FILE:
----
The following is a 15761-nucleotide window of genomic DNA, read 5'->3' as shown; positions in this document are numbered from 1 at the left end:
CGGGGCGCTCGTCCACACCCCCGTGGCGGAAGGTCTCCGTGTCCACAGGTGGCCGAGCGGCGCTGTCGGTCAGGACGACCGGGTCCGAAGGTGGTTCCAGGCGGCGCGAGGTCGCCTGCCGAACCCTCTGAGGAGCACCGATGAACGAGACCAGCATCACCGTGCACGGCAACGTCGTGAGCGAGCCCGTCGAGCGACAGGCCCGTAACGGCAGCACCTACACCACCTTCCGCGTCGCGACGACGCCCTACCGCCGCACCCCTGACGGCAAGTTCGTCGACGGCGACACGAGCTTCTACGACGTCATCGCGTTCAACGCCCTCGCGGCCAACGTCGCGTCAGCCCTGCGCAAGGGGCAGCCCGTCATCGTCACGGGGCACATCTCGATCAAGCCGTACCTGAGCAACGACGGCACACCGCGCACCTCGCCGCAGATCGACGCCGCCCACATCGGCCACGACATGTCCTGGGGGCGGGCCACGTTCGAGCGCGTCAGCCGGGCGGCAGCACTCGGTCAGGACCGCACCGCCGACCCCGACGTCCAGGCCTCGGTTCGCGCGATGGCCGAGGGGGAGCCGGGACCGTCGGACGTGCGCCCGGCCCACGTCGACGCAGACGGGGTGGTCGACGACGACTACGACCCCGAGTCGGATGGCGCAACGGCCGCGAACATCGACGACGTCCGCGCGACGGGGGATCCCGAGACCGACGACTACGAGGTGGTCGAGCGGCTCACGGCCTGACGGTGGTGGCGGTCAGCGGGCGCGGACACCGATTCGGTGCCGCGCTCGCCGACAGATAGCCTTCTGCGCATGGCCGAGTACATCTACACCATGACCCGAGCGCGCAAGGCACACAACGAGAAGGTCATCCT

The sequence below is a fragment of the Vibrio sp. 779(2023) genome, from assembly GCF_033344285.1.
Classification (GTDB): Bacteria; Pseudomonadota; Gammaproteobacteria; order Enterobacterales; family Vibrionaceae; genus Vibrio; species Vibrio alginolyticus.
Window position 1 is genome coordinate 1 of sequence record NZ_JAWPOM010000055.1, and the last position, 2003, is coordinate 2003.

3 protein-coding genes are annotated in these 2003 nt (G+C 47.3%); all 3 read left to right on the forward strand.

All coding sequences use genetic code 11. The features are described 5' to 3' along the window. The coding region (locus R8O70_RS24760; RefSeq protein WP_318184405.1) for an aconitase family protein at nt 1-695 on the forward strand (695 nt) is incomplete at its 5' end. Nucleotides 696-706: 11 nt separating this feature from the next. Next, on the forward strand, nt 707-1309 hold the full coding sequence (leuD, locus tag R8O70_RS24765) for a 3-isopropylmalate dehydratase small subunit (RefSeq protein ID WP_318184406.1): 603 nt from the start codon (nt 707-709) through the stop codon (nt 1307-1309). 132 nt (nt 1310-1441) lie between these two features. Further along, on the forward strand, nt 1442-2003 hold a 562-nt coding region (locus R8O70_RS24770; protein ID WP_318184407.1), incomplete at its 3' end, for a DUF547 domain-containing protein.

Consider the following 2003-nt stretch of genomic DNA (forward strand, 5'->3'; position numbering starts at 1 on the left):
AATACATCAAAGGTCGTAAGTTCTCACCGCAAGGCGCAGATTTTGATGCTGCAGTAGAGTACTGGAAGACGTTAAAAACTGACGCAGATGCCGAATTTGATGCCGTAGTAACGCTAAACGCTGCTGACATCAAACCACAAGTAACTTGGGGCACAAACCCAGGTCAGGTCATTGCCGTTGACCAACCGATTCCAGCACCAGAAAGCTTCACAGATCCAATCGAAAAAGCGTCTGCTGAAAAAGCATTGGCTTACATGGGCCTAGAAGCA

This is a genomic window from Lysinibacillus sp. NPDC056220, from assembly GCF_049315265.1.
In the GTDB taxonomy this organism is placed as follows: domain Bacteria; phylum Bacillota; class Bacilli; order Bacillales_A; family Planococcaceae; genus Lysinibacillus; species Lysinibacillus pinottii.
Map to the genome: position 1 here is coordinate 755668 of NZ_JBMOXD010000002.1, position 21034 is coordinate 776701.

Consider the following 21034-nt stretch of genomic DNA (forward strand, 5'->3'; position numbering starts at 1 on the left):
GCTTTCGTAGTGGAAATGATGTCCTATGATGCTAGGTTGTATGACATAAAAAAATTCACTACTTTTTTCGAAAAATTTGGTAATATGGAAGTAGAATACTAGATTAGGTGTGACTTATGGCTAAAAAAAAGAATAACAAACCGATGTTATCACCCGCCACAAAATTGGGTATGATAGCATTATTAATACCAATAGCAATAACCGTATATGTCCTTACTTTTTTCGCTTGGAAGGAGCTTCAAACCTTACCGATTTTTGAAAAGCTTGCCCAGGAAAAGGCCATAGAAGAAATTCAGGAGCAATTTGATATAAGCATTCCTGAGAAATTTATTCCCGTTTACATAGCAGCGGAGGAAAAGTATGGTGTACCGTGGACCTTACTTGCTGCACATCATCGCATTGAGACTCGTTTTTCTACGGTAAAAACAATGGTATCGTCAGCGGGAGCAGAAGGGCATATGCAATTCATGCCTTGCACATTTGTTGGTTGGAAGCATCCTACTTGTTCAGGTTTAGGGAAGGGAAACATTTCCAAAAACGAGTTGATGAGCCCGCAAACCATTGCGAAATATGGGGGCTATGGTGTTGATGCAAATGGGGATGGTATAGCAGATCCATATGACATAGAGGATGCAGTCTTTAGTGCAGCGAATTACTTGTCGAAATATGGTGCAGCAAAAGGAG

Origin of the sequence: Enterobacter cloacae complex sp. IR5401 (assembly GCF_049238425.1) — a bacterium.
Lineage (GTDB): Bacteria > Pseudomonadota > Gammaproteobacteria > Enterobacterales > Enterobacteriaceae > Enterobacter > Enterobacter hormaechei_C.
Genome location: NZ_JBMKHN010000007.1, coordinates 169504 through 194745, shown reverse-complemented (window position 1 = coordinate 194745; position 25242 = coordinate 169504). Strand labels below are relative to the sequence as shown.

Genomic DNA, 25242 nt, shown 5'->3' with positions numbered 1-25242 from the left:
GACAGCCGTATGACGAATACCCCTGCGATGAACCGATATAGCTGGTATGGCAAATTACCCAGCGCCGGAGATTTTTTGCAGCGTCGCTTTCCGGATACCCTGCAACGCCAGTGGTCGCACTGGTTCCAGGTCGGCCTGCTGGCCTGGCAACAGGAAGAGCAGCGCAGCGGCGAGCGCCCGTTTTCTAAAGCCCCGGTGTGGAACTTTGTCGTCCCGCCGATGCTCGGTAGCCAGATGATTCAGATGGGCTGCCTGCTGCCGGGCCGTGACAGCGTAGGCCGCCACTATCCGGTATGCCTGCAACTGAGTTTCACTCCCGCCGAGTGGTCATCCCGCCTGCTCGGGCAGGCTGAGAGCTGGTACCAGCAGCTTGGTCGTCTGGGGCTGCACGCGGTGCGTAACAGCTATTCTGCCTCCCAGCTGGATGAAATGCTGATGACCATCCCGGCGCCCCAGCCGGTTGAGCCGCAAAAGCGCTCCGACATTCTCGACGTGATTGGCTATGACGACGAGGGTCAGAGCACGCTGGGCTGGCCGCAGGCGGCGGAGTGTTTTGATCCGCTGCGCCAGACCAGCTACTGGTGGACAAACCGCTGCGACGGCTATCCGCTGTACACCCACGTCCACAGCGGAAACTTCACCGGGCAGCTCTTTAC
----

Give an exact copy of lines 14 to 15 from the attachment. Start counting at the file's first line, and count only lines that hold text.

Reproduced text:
GCTTTCGTAGTGGAAATGATGTCCTATGATGCTAGGTTGTATGACATAAAAAAATTCACTACTTTTTTCGAAAAATTTGGTAATATGGAAGTAGAATACTAGATTAGGTGTGACTTATGGCTAAAAAAAAGAATAACAAACCGATGTTATCACCCGCCACAAAATTGGGTATGATAGCATTATTAATACCAATAGCAATAACCGTATATGTCCTTACTTTTTTCGCTTGGAAGGAGCTTCAAACCTTACCGATTTTTGAAAAGCTTGCCCAGGAAAAGGCCATAGAAGAAATTCAGGAGCAATTTGATATAAGCATTCCTGAGAAATTTATTCCCGTTTACATAGCAGCGGAGGAAAAGTATGGTGTACCGTGGACCTTACTTGCTGCACATCATCGCATTGAGACTCGTTTTTCTACGGTAAAAACAATGGTATCGTCAGCGGGAGCAGAAGGGCATATGCAATTCATGCCTTGCACATTTGTTGGTTGGAAGCATCCTACTTGTTCAGGTTTAGGGAAGGGAAACATTTCCAAAAACGAGTTGATGAGCCCGCAAACCATTGCGAAATATGGGGGCTATGGTGTTGATGCAAATGGGGATGGTATAGCAGATCCATATGACATAGAGGATGCAGTCTTTAGTGCAGCGAATTACTTGTCGAAATATGGTGCAGCAAAAGGAG

Origin of the sequence: Enterobacter cloacae complex sp. IR5401 (assembly GCF_049238425.1) — a bacterium.